New research found that patients at private equity-owned healthcare facilities experience higher rates of adverse health outcomes than those receiving care in other hospitals.
In a study published on December 26 in the Journal of the American Medical Association, Harvard Medical School (HMS) researchers examined patient outcomes and quality of care in hospitals recently acquired by private equity firms. The team found that hospital-related adverse events — including falls and intravenous (IV) related bloodstream infections — increased by around 25% after a private equity took over a hospital.
"We had previously found that private equity acquisitions led to higher charges, prices, and societal spending. Now, we're learning that there are also downstream concerns for the clinical quality of care delivered to hospital patients," said study author Zirui Song, an associate professor at the Blavatnik Institute and director of research in the Center for Primary Care at HMS, in a Harvard press release.
To conduct the study, the investigators examined Medicare Part A claims data of more than 662,000 people hospitalized from 2009 through 2019 at 51 hospitals in the United States. The hospitals included were acquired by private equity firms between 2010 and 2017.
The researchers analyzed the frequency of hospital-related adverse events up to three years before and after a private equity acquired the facility and compared this data with 4,160,720 hospitalizations at 259 hospitals not owned by these firms.
After completing the review, the team found that hospitals recently acquired by a private equity firm experienced a 25.4% increase in hospital-acquired conditions — primarily due to falls and bloodstream infections. For example, the researchers observed a 37.7% rise in IV-related bloodstream infections even though these hospitals placed 16.2% fewer central lines after acquisition.
Moreover, surgical site infections doubled from 10.8 to 21.6 per 10,000 hospitalizations at private equity-owned hospitals despite an 8.1% reduction in surgical procedures after the firm took over the facility. In contrast, this type of infection decreased at hospitals not owned by private equity firms.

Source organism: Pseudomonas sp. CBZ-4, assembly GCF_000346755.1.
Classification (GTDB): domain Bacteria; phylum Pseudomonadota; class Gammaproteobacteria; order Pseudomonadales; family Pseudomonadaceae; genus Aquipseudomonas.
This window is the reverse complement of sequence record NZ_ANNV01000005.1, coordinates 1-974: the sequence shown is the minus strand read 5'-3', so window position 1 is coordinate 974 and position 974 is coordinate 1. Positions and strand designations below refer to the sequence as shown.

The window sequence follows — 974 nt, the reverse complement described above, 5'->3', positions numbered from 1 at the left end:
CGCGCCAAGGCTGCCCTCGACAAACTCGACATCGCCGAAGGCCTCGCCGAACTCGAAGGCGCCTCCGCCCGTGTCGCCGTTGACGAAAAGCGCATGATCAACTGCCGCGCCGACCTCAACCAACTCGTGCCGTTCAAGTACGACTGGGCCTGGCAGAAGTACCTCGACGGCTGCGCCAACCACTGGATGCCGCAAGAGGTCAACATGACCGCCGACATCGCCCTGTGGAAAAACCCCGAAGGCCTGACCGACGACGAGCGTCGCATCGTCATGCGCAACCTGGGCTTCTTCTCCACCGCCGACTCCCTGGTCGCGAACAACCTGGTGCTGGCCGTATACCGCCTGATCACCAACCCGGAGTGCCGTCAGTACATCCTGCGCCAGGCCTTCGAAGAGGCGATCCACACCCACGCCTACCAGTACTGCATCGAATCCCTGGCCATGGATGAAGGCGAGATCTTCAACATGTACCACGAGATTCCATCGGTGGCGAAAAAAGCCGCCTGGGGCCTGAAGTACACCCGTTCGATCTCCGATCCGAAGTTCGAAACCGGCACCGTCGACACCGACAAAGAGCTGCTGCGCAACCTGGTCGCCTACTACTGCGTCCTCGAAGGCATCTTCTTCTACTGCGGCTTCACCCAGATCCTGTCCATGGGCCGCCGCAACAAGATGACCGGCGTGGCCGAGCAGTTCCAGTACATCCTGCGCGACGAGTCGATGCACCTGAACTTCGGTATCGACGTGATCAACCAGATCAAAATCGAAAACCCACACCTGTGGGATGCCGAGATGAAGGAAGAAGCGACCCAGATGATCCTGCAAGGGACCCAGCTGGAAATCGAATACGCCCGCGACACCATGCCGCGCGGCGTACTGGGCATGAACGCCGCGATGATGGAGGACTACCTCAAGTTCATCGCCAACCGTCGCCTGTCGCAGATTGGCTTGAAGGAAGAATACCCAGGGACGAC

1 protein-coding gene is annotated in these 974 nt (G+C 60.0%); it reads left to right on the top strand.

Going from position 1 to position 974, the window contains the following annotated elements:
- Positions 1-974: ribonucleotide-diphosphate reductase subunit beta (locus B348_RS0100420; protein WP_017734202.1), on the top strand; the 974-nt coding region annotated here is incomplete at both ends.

Still, the analysis also revealed that in-hospital mortality decreased slightly at private equity-owned facilities compared to control hospitals. However, the team found no differences in mortality up to 30 days after hospital discharge.
The study's authors say their findings heighten the concerns about the rise in private equity hospital ownership and the impact this may have on the quality of patient care.
Over the last decade, private equity investors spent $1 trillion on healthcare facility acquisitions, according to The Commonwealth Fund.
What is a private equity-owned healthcare facility?
A private equity firm is an investment company that purchases businesses using capital from investors or its own funds. Typically, these firms are not listed publicly or traded on the stock market and are not subject to the same regulations as public companies.
In contrast, a public investor-owned company is a public entity that trades shares on the stock exchange. An example of this type of entity is Universal Health Group.
Moreover, only a few firms dominate the list of private equity-owned hospitals. These include:
- Apollo Global Management (LifePoint Health, ScionHealth)
- Equity Group Investments (Ardent Health Services)
- One Equity Partners (Ernest Health)
- Surgery Partners (Bain Capital)
- Webster Equity Partners (Oceans Healthcare)
Types of facilities owned by private equity firms include non-specialty acute care and psychiatric hospitals, as well as rehabilitation and long-term care facilities.
- JAMA. Changes in Hospital Adverse Events and Patient Outcomes Associated With Private Equity Acquisition.
- Harvard Medical School. What Happens When Private Equity Takes Over a Hospital.
- The Commonwealth Fund. Private Equity's Role in Health Care.
- Private Equity Stakeholder Project. PESP Private Equity Hospital Tracker.